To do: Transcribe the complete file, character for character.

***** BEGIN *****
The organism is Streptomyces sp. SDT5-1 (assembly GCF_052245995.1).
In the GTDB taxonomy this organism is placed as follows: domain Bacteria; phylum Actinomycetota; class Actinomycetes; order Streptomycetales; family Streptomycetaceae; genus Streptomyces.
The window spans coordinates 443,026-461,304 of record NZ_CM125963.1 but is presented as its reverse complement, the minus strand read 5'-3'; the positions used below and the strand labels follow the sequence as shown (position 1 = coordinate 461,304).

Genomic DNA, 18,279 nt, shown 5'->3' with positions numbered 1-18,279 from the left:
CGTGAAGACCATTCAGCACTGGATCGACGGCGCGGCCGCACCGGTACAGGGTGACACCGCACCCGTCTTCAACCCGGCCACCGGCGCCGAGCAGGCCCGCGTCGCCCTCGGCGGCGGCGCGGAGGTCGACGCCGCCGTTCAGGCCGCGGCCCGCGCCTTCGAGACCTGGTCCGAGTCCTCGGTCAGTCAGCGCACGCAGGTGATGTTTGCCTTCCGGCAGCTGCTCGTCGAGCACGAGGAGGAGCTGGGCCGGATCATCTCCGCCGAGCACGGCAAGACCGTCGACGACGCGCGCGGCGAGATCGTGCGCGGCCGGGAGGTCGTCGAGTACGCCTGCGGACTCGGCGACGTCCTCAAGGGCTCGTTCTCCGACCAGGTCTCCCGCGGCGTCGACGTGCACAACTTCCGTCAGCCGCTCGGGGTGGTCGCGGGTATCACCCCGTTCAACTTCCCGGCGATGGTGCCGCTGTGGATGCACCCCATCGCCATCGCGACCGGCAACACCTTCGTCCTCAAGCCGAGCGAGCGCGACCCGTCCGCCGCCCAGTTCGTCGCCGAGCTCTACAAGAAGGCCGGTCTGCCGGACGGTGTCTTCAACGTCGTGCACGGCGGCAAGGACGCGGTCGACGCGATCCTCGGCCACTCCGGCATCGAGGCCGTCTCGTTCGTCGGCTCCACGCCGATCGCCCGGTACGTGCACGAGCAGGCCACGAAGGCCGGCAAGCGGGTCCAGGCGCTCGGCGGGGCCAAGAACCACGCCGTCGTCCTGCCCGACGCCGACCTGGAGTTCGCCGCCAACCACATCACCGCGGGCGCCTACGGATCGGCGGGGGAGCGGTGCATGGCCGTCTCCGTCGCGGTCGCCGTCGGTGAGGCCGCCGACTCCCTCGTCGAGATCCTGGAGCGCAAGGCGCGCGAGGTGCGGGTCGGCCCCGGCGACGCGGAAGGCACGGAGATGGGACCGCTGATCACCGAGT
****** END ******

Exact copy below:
The organism is Streptomyces sp. SDT5-1 (assembly GCF_052245995.1).
In the GTDB taxonomy this organism is placed as follows: domain Bacteria; phylum Actinomycetota; class Actinomycetes; order Streptomycetales; family Streptomycetaceae; genus Streptomyces.
The window spans coordinates 443,026-461,304 of record NZ_CM125963.1 but is presented as its reverse complement, the minus strand read 5'-3'; the positions used below and the strand labels follow the sequence as shown (position 1 = coordinate 461,304).

Genomic DNA, 18,279 nt, shown 5'->3' with positions numbered 1-18,279 from the left:
CGTGAAGACCATTCAGCACTGGATCGACGGCGCGGCCGCACCGGTACAGGGTGACACCGCACCCGTCTTCAACCCGGCCACCGGCGCCGAGCAGGCCCGCGTCGCCCTCGGCGGCGGCGCGGAGGTCGACGCCGCCGTTCAGGCCGCGGCCCGCGCCTTCGAGACCTGGTCCGAGTCCTCGGTCAGTCAGCGCACGCAGGTGATGTTTGCCTTCCGGCAGCTGCTCGTCGAGCACGAGGAGGAGCTGGGCCGGATCATCTCCGCCGAGCACGGCAAGACCGTCGACGACGCGCGCGGCGAGATCGTGCGCGGCCGGGAGGTCGTCGAGTACGCCTGCGGACTCGGCGACGTCCTCAAGGGCTCGTTCTCCGACCAGGTCTCCCGCGGCGTCGACGTGCACAACTTCCGTCAGCCGCTCGGGGTGGTCGCGGGTATCACCCCGTTCAACTTCCCGGCGATGGTGCCGCTGTGGATGCACCCCATCGCCATCGCGACCGGCAACACCTTCGTCCTCAAGCCGAGCGAGCGCGACCCGTCCGCCGCCCAGTTCGTCGCCGAGCTCTACAAGAAGGCCGGTCTGCCGGACGGTGTCTTCAACGTCGTGCACGGCGGCAAGGACGCGGTCGACGCGATCCTCGGCCACTCCGGCATCGAGGCCGTCTCGTTCGTCGGCTCCACGCCGATCGCCCGGTACGTGCACGAGCAGGCCACGAAGGCCGGCAAGCGGGTCCAGGCGCTCGGCGGGGCCAAGAACCACGCCGTCGTCCTGCCCGACGCCGACCTGGAGTTCGCCGCCAACCACATCACCGCGGGCGCCTACGGATCGGCGGGGGAGCGGTGCATGGCCGTCTCCGTCGCGGTCGCCGTCGGTGAGGCCGCCGACTCCCTCGTCGAGATCCTGGAGCGCAAGGCGCGCGAGGTGCGGGTCGGCCCCGGCGACGCGGAAGGCACGGAGATGGGACCGCTGATCACCGAGT